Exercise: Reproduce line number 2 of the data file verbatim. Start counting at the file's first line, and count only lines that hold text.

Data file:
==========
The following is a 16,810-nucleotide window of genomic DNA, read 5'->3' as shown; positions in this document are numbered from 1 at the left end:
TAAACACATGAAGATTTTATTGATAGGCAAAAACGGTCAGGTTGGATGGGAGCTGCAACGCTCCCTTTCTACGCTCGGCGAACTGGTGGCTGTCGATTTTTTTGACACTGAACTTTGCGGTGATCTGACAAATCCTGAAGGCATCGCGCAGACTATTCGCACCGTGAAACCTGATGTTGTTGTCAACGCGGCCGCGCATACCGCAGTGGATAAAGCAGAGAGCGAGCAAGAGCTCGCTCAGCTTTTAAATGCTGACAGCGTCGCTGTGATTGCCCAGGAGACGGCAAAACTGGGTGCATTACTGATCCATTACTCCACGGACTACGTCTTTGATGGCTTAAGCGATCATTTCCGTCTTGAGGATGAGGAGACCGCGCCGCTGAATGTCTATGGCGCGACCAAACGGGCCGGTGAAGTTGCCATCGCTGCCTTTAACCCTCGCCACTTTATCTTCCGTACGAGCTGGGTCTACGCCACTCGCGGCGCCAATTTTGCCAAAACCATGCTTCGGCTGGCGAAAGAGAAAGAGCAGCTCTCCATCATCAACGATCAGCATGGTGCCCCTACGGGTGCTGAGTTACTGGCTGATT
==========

TAAACACATGAAGATTTTATTGATAGGCAAAAACGGTCAGGTTGGATGGGAGCTGCAACGCTCCCTTTCTACGCTCGGCGAACTGGTGGCTGTCGATTTTTTTGACACTGAACTTTGCGGTGATCTGACAAATCCTGAAGGCATCGCGCAGACTATTCGCACCGTGAAACCTGATGTTGTTGTCAACGCGGCCGCGCATACCGCAGTGGATAAAGCAGAGAGCGAGCAAGAGCTCGCTCAGCTTTTAAATGCTGACAGCGTCGCTGTGATTGCCCAGGAGACGGCAAAACTGGGTGCATTACTGATCCATTACTCCACGGACTACGTCTTTGATGGCTTAAGCGATCATTTCCGTCTTGAGGATGAGGAGACCGCGCCGCTGAATGTCTATGGCGCGACCAAACGGGCCGGTGAAGTTGCCATCGCTGCCTTTAACCCTCGCCACTTTATCTTCCGTACGAGCTGGGTCTACGCCACTCGCGGCGCCAATTTTGCCAAAACCATGCTTCGGCTGGCGAAAGAGAAAGAGCAGCTCTCCATCATCAACGATCAGCATGGTGCCCCTACGGGTGCTGAGTTACTGGCTGATT